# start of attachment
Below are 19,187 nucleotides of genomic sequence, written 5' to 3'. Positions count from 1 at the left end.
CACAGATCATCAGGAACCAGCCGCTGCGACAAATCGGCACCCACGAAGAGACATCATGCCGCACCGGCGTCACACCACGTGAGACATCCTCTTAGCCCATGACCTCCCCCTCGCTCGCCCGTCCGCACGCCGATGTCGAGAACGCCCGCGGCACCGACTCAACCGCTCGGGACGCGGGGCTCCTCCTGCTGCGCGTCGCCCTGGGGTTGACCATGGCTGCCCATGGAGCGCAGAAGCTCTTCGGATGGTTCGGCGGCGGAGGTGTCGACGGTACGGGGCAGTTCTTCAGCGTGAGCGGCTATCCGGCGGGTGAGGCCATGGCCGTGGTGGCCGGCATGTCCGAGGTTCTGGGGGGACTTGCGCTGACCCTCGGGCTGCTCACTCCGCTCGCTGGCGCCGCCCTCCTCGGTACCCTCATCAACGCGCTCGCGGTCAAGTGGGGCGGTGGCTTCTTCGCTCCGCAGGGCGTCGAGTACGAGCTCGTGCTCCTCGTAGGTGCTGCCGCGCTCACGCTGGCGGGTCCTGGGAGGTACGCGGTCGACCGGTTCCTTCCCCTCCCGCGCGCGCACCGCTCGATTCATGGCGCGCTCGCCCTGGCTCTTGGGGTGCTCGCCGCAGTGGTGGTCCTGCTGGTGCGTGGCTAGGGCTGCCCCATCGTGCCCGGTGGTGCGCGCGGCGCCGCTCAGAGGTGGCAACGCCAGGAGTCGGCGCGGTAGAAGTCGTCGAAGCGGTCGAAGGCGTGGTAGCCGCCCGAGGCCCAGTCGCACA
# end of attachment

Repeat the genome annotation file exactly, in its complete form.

Below are 19,187 nucleotides of genomic sequence, written 5' to 3'. Positions count from 1 at the left end.
CACAGATCATCAGGAACCAGCCGCTGCGACAAATCGGCACCCACGAAGAGACATCATGCCGCACCGGCGTCACACCACGTGAGACATCCTCTTAGCCCATGACCTCCCCCTCGCTCGCCCGTCCGCACGCCGATGTCGAGAACGCCCGCGGCACCGACTCAACCGCTCGGGACGCGGGGCTCCTCCTGCTGCGCGTCGCCCTGGGGTTGACCATGGCTGCCCATGGAGCGCAGAAGCTCTTCGGATGGTTCGGCGGCGGAGGTGTCGACGGTACGGGGCAGTTCTTCAGCGTGAGCGGCTATCCGGCGGGTGAGGCCATGGCCGTGGTGGCCGGCATGTCCGAGGTTCTGGGGGGACTTGCGCTGACCCTCGGGCTGCTCACTCCGCTCGCTGGCGCCGCCCTCCTCGGTACCCTCATCAACGCGCTCGCGGTCAAGTGGGGCGGTGGCTTCTTCGCTCCGCAGGGCGTCGAGTACGAGCTCGTGCTCCTCGTAGGTGCTGCCGCGCTCACGCTGGCGGGTCCTGGGAGGTACGCGGTCGACCGGTTCCTTCCCCTCCCGCGCGCGCACCGCTCGATTCATGGCGCGCTCGCCCTGGCTCTTGGGGTGCTCGCCGCAGTGGTGGTCCTGCTGGTGCGTGGCTAGGGCTGCCCCATCGTGCCCGGTGGTGCGCGCGGCGCCGCTCAGAGGTGGCAACGCCAGGAGTCGGCGCGGTAGAAGTCGTCGAAGCGGTCGAAGGCGTGGTAGCCGCCCGAGGCCCAGTCGCACA